In partnership with OII Europe and the European Parents’ Association, we’ve developed the first comprehensive guide for parents and carers of intersex children. Using a human rights approach, the guide provides information and advice to parents on important topics such as discussing options with medical professionals, speaking with schools and supporting their child. Also, following the successful study session on intersex rights in 2016, we’ve coordinated the first ever Intersex Youth Network meeting in partnership with OII Europe. The event gathered ten young intersex activists for two days of intensive discussion, training and action planning.
We have also organised a series of online webinars – an online webinar about working around HIV in the transgender community in Europe; specifically about existing research updates, opportunities, funding options, current challenges and experiences of organisations (interested in) working around HIV and transgender issues; a webinar on Hepatitis A and the more recent outbreak in Europe, which is primarily affecting communities of young men who have sex with men (MSM), which was organised in partnership with; EATG, and ILGA-EUROPE with speaker prof. Jürgen Rockstroh from Uniklinik Bonn, who spoke in detail about the epidemiology of HAV, treatment options, the recent outbreaks in Europe, vaccination and many more topics; finally, awebinar on facilitation skills, which introduced a simple way to facilitate meetings/workshops based on questions: the ORID model. The webinar contributed to the increase of the participants’ capacity to design and facilitate workshops/meetings/presentations, using a simple framework and making sure their participants stay engaged.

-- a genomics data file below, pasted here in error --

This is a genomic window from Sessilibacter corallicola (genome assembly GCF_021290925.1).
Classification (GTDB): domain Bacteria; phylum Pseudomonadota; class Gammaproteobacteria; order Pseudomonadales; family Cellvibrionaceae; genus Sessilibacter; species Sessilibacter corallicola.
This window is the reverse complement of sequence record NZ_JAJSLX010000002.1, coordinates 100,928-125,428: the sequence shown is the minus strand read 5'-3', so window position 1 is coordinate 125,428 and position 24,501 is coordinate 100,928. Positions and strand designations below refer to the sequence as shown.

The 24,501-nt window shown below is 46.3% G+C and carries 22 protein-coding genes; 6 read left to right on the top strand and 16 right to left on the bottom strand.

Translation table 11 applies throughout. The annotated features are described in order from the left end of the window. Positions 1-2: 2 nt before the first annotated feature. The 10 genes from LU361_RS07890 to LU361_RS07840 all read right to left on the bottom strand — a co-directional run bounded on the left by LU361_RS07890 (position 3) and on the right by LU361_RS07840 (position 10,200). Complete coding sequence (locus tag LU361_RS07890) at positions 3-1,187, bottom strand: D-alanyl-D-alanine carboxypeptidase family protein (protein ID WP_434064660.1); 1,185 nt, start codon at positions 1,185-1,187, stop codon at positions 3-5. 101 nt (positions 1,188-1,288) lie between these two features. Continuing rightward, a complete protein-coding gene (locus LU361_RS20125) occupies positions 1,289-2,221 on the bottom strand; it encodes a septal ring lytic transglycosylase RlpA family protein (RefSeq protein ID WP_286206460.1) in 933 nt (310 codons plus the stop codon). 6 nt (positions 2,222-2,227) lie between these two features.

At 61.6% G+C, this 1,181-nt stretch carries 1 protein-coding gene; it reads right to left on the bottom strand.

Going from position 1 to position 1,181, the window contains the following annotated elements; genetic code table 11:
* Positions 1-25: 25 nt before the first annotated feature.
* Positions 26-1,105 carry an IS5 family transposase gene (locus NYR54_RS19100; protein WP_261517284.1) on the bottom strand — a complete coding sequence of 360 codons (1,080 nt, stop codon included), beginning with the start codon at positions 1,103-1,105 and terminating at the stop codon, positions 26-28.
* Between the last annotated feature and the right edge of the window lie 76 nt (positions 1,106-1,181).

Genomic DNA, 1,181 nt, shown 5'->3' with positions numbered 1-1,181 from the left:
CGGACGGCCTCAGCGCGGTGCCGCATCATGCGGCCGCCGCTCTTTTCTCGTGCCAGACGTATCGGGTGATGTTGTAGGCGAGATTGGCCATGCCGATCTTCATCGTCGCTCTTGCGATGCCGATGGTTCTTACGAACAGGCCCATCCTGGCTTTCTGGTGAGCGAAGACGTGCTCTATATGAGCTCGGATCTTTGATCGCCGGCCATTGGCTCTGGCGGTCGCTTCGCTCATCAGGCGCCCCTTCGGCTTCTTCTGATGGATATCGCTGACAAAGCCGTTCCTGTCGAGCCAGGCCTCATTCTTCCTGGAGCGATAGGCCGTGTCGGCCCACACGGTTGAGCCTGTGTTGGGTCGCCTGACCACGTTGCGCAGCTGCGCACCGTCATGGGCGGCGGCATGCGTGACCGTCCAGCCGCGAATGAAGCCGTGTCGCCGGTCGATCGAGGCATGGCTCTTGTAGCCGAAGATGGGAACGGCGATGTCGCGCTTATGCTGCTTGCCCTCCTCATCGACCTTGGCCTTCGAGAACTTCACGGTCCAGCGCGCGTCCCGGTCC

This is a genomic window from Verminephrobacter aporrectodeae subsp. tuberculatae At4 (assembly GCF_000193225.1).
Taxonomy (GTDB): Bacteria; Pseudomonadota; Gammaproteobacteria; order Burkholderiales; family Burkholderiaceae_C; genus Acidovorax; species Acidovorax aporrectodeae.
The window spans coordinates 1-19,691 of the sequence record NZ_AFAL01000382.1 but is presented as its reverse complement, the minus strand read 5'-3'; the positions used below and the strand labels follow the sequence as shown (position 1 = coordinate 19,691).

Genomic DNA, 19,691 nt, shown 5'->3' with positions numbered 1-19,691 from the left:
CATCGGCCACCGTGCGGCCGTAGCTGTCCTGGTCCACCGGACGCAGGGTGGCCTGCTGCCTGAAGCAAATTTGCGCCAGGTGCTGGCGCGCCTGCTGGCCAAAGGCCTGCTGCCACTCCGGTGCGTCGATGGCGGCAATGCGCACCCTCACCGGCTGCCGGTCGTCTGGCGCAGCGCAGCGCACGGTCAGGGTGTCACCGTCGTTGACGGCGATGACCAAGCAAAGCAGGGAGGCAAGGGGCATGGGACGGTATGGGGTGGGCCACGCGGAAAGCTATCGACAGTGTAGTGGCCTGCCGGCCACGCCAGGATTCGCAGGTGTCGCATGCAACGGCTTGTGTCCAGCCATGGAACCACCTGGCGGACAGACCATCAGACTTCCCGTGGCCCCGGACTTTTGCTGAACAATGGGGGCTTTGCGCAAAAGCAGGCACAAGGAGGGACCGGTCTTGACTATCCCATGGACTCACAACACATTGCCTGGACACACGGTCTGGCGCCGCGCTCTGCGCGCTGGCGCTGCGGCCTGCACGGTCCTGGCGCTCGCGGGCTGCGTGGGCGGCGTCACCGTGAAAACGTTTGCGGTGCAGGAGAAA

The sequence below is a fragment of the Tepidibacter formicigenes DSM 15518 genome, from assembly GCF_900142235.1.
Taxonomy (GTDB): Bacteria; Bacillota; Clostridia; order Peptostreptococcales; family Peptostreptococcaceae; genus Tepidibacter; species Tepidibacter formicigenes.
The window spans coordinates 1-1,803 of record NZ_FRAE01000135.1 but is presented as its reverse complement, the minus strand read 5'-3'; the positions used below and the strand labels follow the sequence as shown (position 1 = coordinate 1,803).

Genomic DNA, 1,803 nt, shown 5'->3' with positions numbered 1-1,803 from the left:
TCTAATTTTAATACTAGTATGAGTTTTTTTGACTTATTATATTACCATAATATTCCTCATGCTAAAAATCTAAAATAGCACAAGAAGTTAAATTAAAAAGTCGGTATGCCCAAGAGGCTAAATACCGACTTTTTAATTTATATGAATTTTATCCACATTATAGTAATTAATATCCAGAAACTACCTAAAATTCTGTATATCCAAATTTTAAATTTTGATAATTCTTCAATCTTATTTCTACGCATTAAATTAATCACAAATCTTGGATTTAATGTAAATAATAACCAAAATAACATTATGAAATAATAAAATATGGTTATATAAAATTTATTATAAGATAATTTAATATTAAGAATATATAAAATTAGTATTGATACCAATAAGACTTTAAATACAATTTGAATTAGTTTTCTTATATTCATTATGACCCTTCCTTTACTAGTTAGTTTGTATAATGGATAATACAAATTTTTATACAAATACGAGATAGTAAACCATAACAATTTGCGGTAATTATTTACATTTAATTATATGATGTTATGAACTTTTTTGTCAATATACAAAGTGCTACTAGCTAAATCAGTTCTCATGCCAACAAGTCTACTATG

Our Secretariat grew for a second time over the year, with the recruitment of a Communications Officer, allowing the organisation to increase its online presence, engage more consistently with members and partners and provide more information and opportunities for our followers. Staff of IGLYO had 4 members at the time – Executive Coordinator Euan Platt (Scotland), Capacity Building Officer Tudor Kovacs (Romania), Education Officer Ruben Avila (Spain), Finance & Administration Officer Karoline Börner (Germany) and Communications Assistant Joanna Veeremaa (Estonia)
As well as the introduction of new programmes and activities this year, we have been undergoing a period of review and evaluation to sharpen and refine the goals of the organisation and improve the activities we deliver. IGLYO’s Strategic Plan 2018 – 2020 is the result of a year-long consultation with members and sets out four clear focus areas: building young activists; ensuring LGBTQI young people are present and heard; making schools safe and inclusive of all; and developing a network of engaged organisations. Drawing on our strengths and highlighting what sets us apart from other LGBTQI networks and youth organisations, the new strategic plan allowed us to ensure that even more LGBTQI youth feel supported, connected, included and empowered to fight discrimination and stand up for the human rights of themselves and others.
Annual Members’ Conference 2017 was held in Zagreb, Croatia in partnership with our member organisation Zagreb Pride. 63 representatives from 57 members attended. Over the three days, delegates took part in workshops, statutory meetings, consultations and networking activities.
IGLYO Executive Board members in 2017 were – Ksenija Joksimovic (Serbia), George-Kyveli Papadimitriou (Greece), Elin Lilijenbladh (Sweden), Cátia Figueiredo (Portugal), Julia Kata (Poland), Hakan Özkan (Turkey), Anna Robinson (Belgium), Evan Grm (Slovenia), Jorge-Maria Londoño (Sweden) and Marine Kurtanidze (Georgia).
The IGLYO Board and part of the staff team met four times over 2017 – in Brussels, Belgium (February), Ljubljana, Slovenia (April), Barcelona, Spain (June) and Tallinn, Estonia (November).
At the end of 2017, the total IGLYO membership had 91 Member Organisations.